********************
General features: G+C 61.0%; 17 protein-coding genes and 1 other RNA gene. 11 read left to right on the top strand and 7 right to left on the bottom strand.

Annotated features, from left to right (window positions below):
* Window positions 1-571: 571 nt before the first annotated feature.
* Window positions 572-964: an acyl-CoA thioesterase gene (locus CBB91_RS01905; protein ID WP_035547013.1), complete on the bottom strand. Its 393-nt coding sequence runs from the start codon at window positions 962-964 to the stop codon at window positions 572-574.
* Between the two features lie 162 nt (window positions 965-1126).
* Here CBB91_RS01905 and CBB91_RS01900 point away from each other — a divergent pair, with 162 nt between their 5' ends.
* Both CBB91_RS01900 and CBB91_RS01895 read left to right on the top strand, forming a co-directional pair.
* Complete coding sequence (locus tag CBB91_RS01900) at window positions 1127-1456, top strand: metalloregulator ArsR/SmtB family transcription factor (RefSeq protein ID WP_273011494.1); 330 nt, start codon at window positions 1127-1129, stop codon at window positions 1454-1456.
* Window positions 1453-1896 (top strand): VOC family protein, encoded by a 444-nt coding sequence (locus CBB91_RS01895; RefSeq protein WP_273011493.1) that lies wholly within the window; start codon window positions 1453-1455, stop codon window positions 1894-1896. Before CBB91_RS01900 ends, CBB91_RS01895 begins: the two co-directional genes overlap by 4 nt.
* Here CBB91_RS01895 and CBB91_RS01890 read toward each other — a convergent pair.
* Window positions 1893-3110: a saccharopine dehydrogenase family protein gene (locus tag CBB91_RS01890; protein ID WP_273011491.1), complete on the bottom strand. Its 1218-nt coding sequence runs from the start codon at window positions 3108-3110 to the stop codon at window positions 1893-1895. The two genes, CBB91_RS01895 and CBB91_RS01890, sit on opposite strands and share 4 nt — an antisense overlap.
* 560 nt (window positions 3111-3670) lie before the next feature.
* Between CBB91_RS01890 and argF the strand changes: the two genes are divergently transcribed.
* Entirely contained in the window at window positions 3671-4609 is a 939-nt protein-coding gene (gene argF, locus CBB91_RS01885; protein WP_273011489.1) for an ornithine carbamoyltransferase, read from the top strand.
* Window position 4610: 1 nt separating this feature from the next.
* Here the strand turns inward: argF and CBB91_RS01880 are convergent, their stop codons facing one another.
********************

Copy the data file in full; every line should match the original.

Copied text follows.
General features: G+C 61.0%; 17 protein-coding genes and 1 other RNA gene. 11 read left to right on the top strand and 7 right to left on the bottom strand.

Annotated features, from left to right (window positions below):
* Window positions 1-571: 571 nt before the first annotated feature.
* Window positions 572-964: an acyl-CoA thioesterase gene (locus CBB91_RS01905; protein ID WP_035547013.1), complete on the bottom strand. Its 393-nt coding sequence runs from the start codon at window positions 962-964 to the stop codon at window positions 572-574.
* Between the two features lie 162 nt (window positions 965-1126).
* Here CBB91_RS01905 and CBB91_RS01900 point away from each other — a divergent pair, with 162 nt between their 5' ends.
* Both CBB91_RS01900 and CBB91_RS01895 read left to right on the top strand, forming a co-directional pair.
* Complete coding sequence (locus tag CBB91_RS01900) at window positions 1127-1456, top strand: metalloregulator ArsR/SmtB family transcription factor (RefSeq protein ID WP_273011494.1); 330 nt, start codon at window positions 1127-1129, stop codon at window positions 1454-1456.
* Window positions 1453-1896 (top strand): VOC family protein, encoded by a 444-nt coding sequence (locus CBB91_RS01895; RefSeq protein WP_273011493.1) that lies wholly within the window; start codon window positions 1453-1455, stop codon window positions 1894-1896. Before CBB91_RS01900 ends, CBB91_RS01895 begins: the two co-directional genes overlap by 4 nt.
* Here CBB91_RS01895 and CBB91_RS01890 read toward each other — a convergent pair.
* Window positions 1893-3110: a saccharopine dehydrogenase family protein gene (locus tag CBB91_RS01890; protein ID WP_273011491.1), complete on the bottom strand. Its 1218-nt coding sequence runs from the start codon at window positions 3108-3110 to the stop codon at window positions 1893-1895. The two genes, CBB91_RS01895 and CBB91_RS01890, sit on opposite strands and share 4 nt — an antisense overlap.
* 560 nt (window positions 3111-3670) lie before the next feature.
* Between CBB91_RS01890 and argF the strand changes: the two genes are divergently transcribed.
* Entirely contained in the window at window positions 3671-4609 is a 939-nt protein-coding gene (gene argF, locus CBB91_RS01885; protein WP_273011489.1) for an ornithine carbamoyltransferase, read from the top strand.
* Window position 4610: 1 nt separating this feature from the next.
* Here the strand turns inward: argF and CBB91_RS01880 are convergent, their stop codons facing one another.